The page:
The subprime crisis of 2007–2009 was the most devastating financial crisis since the Great Depression, cost the US economy trillions of dollars (see Atkinson, Luttrell and Rosenblum, 2013) and caused significant economic stress worldwide.1 In response, new financial-market regulations were adopted in many countries, including the Dodd-Frank Act in the US, which is a massively complex piece of legislation that touches most financial intermediaries in significant ways and imposes a host of new proscriptions and requirements on all sorts of intermediaries. Moreover, the crisis also required unprecedented government intervention in the financial market and the real economy, with the issuance of ex post guarantees against failure to a multitude of a priori uninsured investors and institutions, in order to stave off a complete collapse of the financial system. While there is much debate over whether the regulatory interventions were the appropriate ones (see Lo (2012), and Thakor (2013b) for detailed discussions), these interventions raise concerns about potential moral hazard insofar as expectations of future bailouts may influence present behaviour, and greater political involvement in the functioning of credit markets (see Song and Thakor, 2012).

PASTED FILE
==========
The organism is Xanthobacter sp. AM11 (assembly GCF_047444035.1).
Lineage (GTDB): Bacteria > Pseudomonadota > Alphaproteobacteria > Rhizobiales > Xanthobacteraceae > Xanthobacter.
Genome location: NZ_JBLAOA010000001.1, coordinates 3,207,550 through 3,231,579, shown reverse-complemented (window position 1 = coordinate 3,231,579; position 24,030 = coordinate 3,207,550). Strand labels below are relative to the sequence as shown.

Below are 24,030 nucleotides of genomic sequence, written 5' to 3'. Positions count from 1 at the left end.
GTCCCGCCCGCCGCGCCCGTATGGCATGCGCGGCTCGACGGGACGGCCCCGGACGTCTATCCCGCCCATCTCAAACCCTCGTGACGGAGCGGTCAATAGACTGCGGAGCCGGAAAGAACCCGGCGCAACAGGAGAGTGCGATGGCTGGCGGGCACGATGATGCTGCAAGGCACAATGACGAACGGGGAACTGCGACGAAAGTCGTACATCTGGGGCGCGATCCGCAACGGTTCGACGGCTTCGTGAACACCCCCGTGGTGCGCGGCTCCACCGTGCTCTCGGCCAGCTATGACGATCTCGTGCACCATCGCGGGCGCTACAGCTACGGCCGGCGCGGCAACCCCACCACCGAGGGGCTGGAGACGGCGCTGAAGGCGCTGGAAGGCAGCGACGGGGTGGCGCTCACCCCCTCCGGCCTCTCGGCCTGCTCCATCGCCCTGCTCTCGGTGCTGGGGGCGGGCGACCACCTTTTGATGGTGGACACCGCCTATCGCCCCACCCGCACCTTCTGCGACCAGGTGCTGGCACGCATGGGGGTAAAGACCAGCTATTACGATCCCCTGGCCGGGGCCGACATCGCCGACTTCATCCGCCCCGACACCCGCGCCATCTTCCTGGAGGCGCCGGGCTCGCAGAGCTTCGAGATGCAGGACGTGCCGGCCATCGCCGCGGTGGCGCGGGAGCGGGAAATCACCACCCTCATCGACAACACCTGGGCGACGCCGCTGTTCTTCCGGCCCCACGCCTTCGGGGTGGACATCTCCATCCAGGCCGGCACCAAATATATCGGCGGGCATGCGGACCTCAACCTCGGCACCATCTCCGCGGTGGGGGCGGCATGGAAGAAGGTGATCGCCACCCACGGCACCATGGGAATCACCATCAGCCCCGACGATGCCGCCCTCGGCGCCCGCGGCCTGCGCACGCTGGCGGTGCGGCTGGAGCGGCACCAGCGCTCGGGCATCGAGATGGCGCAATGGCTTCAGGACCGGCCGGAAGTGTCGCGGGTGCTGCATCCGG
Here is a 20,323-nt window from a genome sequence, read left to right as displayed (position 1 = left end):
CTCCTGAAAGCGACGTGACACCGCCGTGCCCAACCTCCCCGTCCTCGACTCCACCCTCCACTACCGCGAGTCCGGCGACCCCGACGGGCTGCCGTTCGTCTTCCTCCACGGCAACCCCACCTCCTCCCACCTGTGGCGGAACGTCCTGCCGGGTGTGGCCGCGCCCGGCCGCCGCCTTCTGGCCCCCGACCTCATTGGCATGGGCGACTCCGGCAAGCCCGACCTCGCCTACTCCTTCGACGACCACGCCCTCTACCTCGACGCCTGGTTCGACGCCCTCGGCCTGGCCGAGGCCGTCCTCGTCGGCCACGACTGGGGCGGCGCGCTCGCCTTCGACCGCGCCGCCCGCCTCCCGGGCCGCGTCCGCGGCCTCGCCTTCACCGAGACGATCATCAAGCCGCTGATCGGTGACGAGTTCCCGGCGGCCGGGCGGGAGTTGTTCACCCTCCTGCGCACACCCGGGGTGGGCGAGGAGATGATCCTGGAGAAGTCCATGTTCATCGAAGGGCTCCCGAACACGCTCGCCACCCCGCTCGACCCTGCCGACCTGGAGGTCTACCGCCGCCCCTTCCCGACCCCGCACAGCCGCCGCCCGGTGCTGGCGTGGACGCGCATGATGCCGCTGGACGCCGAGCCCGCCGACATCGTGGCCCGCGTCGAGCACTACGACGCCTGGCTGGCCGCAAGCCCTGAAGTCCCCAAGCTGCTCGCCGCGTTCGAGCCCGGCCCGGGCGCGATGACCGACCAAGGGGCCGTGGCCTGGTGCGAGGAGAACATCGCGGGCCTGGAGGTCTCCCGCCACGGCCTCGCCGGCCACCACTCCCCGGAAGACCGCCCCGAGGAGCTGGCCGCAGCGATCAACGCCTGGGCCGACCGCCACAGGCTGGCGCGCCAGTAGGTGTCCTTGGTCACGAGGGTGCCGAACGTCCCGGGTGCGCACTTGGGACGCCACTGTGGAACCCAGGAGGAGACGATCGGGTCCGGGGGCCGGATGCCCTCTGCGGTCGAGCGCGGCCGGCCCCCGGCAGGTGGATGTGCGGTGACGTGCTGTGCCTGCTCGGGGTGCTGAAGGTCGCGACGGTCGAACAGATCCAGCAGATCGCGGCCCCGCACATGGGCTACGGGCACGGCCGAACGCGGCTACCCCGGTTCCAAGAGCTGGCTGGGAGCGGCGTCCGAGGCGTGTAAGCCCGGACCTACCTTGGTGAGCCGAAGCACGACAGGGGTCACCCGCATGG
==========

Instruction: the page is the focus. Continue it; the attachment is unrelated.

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- Leverage, System Risk and Financial System Health: How Do We Develop a Healthy Financial System?
Anjan V. Thakor
- Palgrave Macmillan UK